Lunar Dust Buster
April 19, 2006: Ever get a fragile item packed in a box filled with Styrofoam peanuts? Plunge your hands into the foam peanuts to search for the item, and when you pull it out foam peanuts are clinging to your arms. Try to brush them off, and they won't fall off—instead, they seem to hop away, only to cling to your legs or elsewhere. The smaller the peanuts, the more tenacious they seem. In fact, if you break a foam peanut into bits, the tiny lightweight bits are almost impossible to brush off.
This behavior is classic static cling.
It's also the behavior of lunar—and possibly also Martian—dust.
The dozen Apollo astronauts who landed on the Moon between 1969 and 1972 found moondust to be an unexpected challenge. Not only was it so abrasive that it wore partially through the outer gloves of their space suits, but also it stuck to everything. The more they tried to brush it away, the more it worked its way into the space suits' fabric.
Right: A tiny, jagged speck of moondust. Micro-photograph courtesy of David McKay, NASA/JSC.
Part of the dust's tenacious clinging was due to the sharp, irregular shapes of individual dust grains, formed by millions of years of meteorite impacts that repeatedly melted rocks into glass and then broke the glassy rocks into powdered glass. The particles' jagged edges were almost like claws that hooked into things like microscopic burrs.
But another reason was the dust's electrostatic charge. On the Moon, harsh, unshielded ultraviolet rays from the Sun have enough energy to kick electrons out of the upper layers of the regolith (soil), giving the surface of each dust particle a net positive charge. The smaller the particles, the less their mass and the greater their charged surface area, so the more they clung—just like Styrofoam peanuts broken into small bits.
A team led by Carlos I. Calle (lead scientist at NASA's Electrostatics and Surface Physics Laboratory at Kennedy Space Center), however, has used a bit of intellectual judo to figure out a way to take advantage of the dust grains' electrostatic charge to repel them. In fact, they've come up with a new application of an old idea.
"In the 1970s, electrical engineering professor Senichi Masuda of the University of Tokyo—well-known as a pioneer in electrostatics—came up with the 'electric curtain'," Calle recalls.
Masuda, not even thinking about the Moon or Mars, was working on air pollution filters. Because smog particles are often charged, Masuda came up with a prototype of what he called the electric curtain.
Essentially, the electric curtain was a series of parallel electrodes—thin copper wires—spaced roughly a centimeter (half an inch) apart in a circuit board. To them, Masuda applied alternating current, such as that from an ordinary wall socket. The word "alternating" refers to the fact that the electrons in the wires are quickly—60 times a second in the United States, 50 times a second in Europe—made to move forward and backward along the wire, instead of just in one direction as in the direct current from a battery.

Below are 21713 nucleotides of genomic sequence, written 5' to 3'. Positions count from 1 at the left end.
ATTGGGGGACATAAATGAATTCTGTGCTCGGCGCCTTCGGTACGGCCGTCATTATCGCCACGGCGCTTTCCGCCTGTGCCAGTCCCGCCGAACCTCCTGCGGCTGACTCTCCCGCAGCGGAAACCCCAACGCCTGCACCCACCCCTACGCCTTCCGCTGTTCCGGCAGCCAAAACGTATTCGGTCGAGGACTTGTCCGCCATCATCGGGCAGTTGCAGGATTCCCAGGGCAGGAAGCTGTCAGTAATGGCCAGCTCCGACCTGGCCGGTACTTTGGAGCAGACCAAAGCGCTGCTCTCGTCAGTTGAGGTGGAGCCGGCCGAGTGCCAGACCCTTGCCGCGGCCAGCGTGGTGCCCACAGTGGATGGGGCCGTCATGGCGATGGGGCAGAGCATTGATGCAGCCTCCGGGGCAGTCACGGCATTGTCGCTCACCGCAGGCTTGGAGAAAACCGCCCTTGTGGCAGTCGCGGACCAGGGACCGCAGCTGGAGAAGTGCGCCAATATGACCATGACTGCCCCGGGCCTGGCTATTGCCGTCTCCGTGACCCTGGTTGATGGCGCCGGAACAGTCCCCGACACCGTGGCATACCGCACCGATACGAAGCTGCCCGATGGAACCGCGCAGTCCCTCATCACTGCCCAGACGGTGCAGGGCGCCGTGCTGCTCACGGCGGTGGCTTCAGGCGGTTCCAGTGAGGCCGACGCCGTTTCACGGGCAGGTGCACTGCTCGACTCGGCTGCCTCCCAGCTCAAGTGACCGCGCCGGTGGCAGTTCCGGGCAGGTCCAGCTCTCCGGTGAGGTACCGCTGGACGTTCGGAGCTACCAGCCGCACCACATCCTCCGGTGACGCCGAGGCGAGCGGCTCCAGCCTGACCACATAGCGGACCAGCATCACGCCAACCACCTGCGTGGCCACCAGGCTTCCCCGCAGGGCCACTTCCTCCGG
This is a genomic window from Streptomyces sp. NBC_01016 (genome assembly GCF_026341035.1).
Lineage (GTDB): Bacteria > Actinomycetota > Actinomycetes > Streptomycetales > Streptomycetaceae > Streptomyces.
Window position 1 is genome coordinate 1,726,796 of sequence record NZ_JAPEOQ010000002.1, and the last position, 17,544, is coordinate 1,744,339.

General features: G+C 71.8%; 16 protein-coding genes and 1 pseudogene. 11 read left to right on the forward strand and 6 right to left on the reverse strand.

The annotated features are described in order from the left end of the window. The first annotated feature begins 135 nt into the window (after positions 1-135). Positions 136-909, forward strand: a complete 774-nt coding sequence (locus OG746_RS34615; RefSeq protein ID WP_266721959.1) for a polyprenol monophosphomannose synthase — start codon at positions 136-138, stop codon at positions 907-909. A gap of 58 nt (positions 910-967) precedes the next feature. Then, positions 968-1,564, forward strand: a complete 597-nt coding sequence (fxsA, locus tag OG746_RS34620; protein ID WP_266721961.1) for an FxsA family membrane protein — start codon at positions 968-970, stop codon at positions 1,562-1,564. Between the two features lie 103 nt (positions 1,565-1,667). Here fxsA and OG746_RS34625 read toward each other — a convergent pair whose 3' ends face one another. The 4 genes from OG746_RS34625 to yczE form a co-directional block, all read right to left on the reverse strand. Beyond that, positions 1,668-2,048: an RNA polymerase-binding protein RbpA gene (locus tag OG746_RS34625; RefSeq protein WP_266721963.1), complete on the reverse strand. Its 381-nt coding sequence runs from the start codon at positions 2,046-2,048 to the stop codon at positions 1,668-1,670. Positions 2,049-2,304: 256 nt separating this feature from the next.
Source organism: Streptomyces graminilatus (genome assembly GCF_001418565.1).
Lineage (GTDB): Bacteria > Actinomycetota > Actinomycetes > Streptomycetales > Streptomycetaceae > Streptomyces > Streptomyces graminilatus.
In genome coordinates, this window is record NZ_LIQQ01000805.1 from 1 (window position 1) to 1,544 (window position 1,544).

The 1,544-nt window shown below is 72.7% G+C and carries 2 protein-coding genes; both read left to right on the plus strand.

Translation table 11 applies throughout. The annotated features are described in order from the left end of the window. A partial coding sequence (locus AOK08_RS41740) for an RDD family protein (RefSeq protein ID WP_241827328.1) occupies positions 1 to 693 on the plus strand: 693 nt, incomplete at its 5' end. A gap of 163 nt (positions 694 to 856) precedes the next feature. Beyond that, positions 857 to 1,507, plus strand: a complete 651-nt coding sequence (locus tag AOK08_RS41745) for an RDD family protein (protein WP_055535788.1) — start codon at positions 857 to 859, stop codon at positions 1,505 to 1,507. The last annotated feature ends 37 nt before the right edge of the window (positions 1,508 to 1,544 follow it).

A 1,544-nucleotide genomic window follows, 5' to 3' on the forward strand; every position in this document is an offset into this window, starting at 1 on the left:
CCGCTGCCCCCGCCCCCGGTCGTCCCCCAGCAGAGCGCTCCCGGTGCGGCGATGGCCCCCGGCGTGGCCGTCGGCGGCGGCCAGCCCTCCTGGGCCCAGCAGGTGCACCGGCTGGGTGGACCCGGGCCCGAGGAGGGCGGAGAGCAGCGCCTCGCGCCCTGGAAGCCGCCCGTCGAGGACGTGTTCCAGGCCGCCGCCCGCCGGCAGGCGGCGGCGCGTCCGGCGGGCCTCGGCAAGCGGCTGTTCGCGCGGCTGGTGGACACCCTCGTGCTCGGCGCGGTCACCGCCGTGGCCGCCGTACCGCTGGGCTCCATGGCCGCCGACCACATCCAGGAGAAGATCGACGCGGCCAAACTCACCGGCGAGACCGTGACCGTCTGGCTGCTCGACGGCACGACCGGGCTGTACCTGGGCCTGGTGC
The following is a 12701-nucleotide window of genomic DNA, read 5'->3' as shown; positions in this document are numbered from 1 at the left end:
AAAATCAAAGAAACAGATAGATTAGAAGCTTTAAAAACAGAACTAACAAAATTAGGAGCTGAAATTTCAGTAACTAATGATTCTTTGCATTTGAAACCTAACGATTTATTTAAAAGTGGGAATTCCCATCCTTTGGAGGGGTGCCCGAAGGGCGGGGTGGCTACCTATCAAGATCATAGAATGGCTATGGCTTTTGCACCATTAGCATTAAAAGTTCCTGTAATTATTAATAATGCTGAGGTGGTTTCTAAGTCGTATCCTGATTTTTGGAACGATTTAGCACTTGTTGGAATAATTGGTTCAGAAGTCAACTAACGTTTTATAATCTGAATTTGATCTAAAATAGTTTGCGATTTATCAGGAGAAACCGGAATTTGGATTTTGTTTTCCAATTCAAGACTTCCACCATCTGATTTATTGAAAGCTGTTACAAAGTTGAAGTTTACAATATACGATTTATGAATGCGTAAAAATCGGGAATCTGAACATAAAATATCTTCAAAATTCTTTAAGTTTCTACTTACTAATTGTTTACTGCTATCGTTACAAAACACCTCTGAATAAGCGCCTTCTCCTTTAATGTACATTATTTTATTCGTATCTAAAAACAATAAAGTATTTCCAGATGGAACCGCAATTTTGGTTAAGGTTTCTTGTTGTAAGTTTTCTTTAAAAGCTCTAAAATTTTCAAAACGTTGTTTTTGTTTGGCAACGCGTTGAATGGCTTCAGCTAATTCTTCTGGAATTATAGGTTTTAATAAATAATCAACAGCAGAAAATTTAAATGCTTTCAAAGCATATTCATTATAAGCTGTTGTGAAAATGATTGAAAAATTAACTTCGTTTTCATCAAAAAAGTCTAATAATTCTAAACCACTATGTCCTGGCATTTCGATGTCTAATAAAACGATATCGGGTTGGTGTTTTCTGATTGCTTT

Above: Prof. Senichi Masuda's diagram of the original "electric curtain," circa 1971.
But instead of providing the same alternating current to all the parallel electrodes at once, Masuda did something ingenious. He slightly delayed the onset of the current to each successive electrode. That slight delay made the electromagnetic field of each electrode to be out of phase with its neighbors, creating an electromagnetic wave that rapidly traveled horizontally across the surface on which the electrodes lay. Moreover, any charged particles lying on the surface got lifted and moved by that traveling electromagnetic wave, as if they were surfers being pushed along by an ocean wave.
Fast forward to the present: After seeing how Martian dust that collected on the solar panels of Mars Pathfinder deprived it of electric power and impaired performance, Calle and his collaborators began wondering if the electric curtain could be adapted to keep solar panels on the Moon and Mars dust-free. After all, he reasoned, "human and robot astronauts can't always be cleaning windows."
To let sunlight through, however, the device would need transparent electrodes. So instead of using copper wires, Calle and his colleagues made electrodes out of indium titanium oxide (ITO), transparent semiconducting oxides "that are now a mature technology, used in the touch screens of PDAs (personal digital assistants)," Calle explains. They also moved the electrodes closer together—just a few millimeters apart. The result was a transparent film that "is flexible, like a sheet of vinyl," that they call an electrodynamic dust shield.
When the transparent dust shield was covered with simulated lunar or Martian dust (which is mostly ground-up volcanic ash and cinders from terrestrial volcanoes) and put in a vacuum chamber that was then pumped down to the rarefied atmospheric pressure of Mars or the Moon, it worked like a champ. Most of the dust was thrown off to the side in seconds: movie.
None of the simulated lunar and Martian soils, however, contains either the pure iron or shards of glass found in real moondust. This difference might affect the dust shield's effectiveness. "I'm hoping to try the experiment again with a vial of actual lunar dust," he says.
While Calle is optimistic about the dust shield's effectiveness for large flat or gently curved surfaces such as solar panels and the visors of astronauts' helmets, "folds in the fabric of a space suit are more challenging," he says. "ITOs are flexible, but after a point will break." He's also working to fine-tune the voltage, frequency, phase, and other electrical properties of the traveling electromagnetic wave to repel the greatest amount of dust. And he's curious to see how it would behave in lower gravity.
There's much work to be done, says Calle, but one day his device might draw the curtain on the troubles with moondust.